Need help installing bannister/railings

Reply

  #1  
Old 09-07-04, 10:38 AM
M
Member
Thread Starter
Join Date: Jun 2004
Location: New Jersey
Posts: 199
Received 0 Votes on 0 Posts
Need help installing bannister/railings

I need to install a 4' bannister with 6 railings along a knee wall. The bannister will span from a rosette on a wall to a newell post. The staircase is at a 40 degree angle and a cap piece of 1 x 6 will be placed on to of the knee wall along the stairs (parallel to the bannister) that the newell post and railings will be installed into. I want to cut a hole in the cap piece to install the newell post to the guts of the knee wall so it will be secure. I will nail the bottom of the railings to this cap piece.

Here are my questions:

1. What is the best way to cut a hole in the cap piece for the newell post, knowing that the cap is running at a 40 degree angle? The sides of the hole will need to allow for the slope. (The post is a 3" x 3")

2. I need to drill holes in the bottom of the bannister piece to stick the top of the railings into. What is the best way to measure and drill the holes at the correct angle?

I only want to do this once! Any insight is appreciated.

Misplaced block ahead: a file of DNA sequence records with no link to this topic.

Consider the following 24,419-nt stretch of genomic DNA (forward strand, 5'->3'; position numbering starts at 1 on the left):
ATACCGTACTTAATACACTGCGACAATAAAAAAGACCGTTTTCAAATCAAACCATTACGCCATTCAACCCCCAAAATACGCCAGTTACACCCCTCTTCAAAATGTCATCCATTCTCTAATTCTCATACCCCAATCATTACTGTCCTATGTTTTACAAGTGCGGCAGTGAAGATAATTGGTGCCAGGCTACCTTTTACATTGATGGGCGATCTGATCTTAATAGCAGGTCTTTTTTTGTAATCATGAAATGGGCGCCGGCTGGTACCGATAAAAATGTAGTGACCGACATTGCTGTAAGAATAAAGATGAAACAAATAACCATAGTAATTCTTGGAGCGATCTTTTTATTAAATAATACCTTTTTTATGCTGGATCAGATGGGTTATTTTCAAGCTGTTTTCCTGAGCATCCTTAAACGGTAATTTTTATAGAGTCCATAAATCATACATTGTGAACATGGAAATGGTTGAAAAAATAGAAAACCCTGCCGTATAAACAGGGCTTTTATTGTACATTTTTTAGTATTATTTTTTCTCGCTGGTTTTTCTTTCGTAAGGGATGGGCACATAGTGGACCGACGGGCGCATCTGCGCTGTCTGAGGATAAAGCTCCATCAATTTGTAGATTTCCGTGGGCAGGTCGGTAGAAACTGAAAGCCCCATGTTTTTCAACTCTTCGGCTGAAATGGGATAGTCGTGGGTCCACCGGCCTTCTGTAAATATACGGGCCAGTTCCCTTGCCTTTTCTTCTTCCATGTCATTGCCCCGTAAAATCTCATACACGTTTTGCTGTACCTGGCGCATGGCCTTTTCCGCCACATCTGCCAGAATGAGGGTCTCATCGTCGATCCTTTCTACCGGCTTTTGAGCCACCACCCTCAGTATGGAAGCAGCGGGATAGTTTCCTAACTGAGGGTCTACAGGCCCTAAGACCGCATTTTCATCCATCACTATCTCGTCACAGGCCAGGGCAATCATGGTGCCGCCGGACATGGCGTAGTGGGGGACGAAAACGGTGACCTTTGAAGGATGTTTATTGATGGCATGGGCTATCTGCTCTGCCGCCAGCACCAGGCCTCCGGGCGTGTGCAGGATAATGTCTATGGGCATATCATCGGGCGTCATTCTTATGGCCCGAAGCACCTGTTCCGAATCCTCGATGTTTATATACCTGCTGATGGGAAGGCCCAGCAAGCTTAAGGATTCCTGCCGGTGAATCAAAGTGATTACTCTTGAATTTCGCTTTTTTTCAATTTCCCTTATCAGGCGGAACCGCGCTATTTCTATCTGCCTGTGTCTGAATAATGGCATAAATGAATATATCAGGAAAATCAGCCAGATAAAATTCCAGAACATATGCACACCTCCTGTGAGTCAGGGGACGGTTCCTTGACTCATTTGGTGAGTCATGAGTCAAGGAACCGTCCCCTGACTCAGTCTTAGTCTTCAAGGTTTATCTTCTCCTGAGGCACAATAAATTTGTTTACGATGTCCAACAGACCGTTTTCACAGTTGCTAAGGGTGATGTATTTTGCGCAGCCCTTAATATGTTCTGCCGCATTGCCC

#2  
Old 09-12-04, 07:37 AM
Lugnut's Avatar
Member
Join Date: Jan 2001
Location: Kansas City, Missouri.
Posts: 1,170
Received 0 Votes on 0 Posts
Markdiy. You either finished the project by now, or if your like me, it's just another started but unfinished project. lol. What the hey.

Like most finished trim work, you don't need any fancy measuring tools. One easy way to drill the holes at the correct angle in the underside of the handrail, is to lay the handrail on your stairs, belly up. This will provide your angle for drilling holes. I then use a hand drill with a bubble balance indicator built in the handle and just drill straight down into the work (remember, the work piece is laying at the proper angle). Of course before you drill, you must layout the belly side of the handrail with pencil markings to know where to drill each hole.

This method provides a 'loose' hole, which is acceptable for all but the most intricate of handrails. Other methods would include cutting scrap of wood, say a 2x4 8" long, that is cut on one side to match the incline angle. Then hand hold the scrap to the drill as a 'drill guide' to hand drill the holes.

I have no cap advice as I did not understand your task well enought.
 
 

Thread Tools
Search this Thread
 
Ask a Question
Question Title:
Description:
Your question will be posted in: